It’s a toss-up as to who has the more intimidating discography, Sun Ra or Merzbow. I suspect Merzbow has our Saturnian friend beat in terms of sheer size, though: according to Discogs, the Merz has 227 full albums and is still cranking, whilst the Ra’s Arkestra has 140 … although Sunny himself appears on some 250+ discs, and the Ark continues to sail on Sunlessly. But it isn’t the size of the back catalog that’s by itself scary, it’s the magnitude of a question that people also ask when confronted with something like the Gundam anime franchise, which sports something like 24 separate shows and movies: Where the heck do you start?
Short answer: somewhere simple. Meaning with Merzbow, you start with one of his shorter albums that bears at least some resemblance to music as we know it (I’d recommend Merzbuddha). With Sun Ra, the same rule applies—pick a record that won’t scare off most of the audience with twenty-minute freeform jams, and you should be fine. I don’t want to imply that Nuclear War would be the first such choice, but it would fit nicely into a list of ten such starter-kit records from the Ra catalog.
Nuclear War is as accessible as most any Sun Ra album gets, not just because of the song lengths (no one cut over 8 minutes, most in the 3-to-5 range), but the material itself. It’s a mix of moody and spirited numbers, with experimental excesses kept to a minimum in all cases, so even the more saturnine pieces like “Retrospect” don’t scare off the wholly uninitiated. Two cuts (“Drop Me Off In Harlem” and “Smile”) are splendid treatments of familiar jazz standards, so those coming in from the Duke Ellington door won’t be inclined to turn around and go back out again. The band is in fine form on every song, too,
It’s the opening track, the title cut, that poses both the greatest challenge and the most oddball appeal. Consider the lyrics:
It’s a motherf—er, don’t you know
If they push that button, your ass gotta go
And then, later:
Oh, what you gonna do?
Without your ass?!
It’s no mean feat to be funny and horrifying at the same time; most people wouldn’t know how to aim that way to begin with. Ra manages that trick by dint of his perpetually childlike sincerity, so even when he’s singing “Melti-i-ing people! Burnt gra-a-ass!” it sounds plaintive and even a bit unnerving, instead of quite a bit silly. Having “Nuclear War” at one end of the record and the band’s lump-in-the-throat reading of “Smile” at the other (“Smile, though your heart is aching…”) creates a bookending effect that only further underscores this feeling.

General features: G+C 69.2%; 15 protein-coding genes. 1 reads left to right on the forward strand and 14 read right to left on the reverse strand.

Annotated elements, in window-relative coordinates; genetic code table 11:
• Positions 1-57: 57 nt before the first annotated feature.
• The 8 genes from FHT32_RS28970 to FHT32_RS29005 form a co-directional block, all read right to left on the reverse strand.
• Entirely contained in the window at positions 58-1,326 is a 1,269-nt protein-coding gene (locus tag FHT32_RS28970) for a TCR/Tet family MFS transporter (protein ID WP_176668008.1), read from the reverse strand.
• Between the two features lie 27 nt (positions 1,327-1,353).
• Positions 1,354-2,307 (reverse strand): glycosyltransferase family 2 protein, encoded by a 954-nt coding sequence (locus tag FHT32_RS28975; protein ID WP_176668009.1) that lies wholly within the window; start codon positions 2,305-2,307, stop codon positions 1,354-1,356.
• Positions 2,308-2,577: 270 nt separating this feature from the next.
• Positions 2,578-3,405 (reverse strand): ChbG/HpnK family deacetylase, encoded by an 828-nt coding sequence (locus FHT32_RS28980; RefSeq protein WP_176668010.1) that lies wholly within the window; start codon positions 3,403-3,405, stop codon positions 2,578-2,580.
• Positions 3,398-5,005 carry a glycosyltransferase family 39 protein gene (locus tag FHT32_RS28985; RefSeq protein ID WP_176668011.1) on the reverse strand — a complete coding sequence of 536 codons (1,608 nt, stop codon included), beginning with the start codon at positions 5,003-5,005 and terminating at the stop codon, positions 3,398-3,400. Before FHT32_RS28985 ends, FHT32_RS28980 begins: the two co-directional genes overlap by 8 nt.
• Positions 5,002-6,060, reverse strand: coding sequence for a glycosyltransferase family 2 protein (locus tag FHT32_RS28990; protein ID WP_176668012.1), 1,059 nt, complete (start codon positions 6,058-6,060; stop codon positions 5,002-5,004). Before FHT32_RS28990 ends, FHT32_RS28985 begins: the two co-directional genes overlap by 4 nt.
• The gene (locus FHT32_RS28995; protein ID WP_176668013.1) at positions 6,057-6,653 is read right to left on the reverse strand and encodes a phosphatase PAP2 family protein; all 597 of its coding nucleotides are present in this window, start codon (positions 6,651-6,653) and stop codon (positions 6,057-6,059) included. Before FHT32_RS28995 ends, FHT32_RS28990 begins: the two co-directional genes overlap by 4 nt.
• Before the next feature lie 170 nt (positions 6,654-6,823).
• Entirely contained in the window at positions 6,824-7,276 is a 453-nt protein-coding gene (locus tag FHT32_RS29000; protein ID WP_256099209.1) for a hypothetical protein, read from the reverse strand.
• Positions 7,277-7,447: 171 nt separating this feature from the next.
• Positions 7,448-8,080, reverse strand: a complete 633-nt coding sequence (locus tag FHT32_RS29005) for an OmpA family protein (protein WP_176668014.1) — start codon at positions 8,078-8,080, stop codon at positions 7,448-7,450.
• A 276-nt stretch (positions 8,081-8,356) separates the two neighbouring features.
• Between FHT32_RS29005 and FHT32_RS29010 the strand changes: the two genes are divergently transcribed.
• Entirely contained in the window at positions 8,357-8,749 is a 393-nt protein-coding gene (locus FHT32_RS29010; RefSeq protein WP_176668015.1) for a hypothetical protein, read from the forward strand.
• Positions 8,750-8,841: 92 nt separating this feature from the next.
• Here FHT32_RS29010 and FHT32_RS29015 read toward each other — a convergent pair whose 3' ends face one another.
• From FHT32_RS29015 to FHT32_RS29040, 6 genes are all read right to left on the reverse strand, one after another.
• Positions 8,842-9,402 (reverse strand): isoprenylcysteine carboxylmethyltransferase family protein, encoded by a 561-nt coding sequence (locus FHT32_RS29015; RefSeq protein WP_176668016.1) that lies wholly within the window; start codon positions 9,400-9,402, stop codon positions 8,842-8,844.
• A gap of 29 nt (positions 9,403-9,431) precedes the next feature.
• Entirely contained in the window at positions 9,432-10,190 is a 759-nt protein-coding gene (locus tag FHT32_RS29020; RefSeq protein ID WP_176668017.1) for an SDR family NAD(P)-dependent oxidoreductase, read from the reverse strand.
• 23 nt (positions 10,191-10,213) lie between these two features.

The story behind War is sadly typical for too many albums I find myself liking. Back in 1979, the Arkestra (as just “Sun Ra”) had taped an album, Strange Celestial Roads, for a 1980 release on Y Records. Y were the same folks who gave us Pigbag, the Slits, the Pop Group and the early Shriekback sides, so Sun Ra was no more left-field than anything else they were putting out. Since Roads was a long-jam Arkestra outing (track timings: 7:03, 12:10, 16:05), I suspect the Y gang decided the follow-up should be a more song-oriented. To that end, Ra & Co. recorded Nuclear War in 1982 with tentative plans to issue the title track as a single. The single did come out, but did not chart—not with that refrain, it wouldn’t—but the full album still followed two years after.
After the album languished in cut-out limbo for years, Atavistic Records dipped back into the archives and restored it to print as part of their “Unheard Music” series. The master tapes seem to have gone missing, and so they had to settle for using an LP copy as their source. Ironically, that ripped-from-vinyl sound only enhances the mystique of the album: it sounds more like some lost treasure passed between friends on the file-trading circuit than a formal, cleaned-up reissue. Then again, Never Mind The Bollocks, Here’s The Sex Pistols sounded downright strange on CD to me, too.
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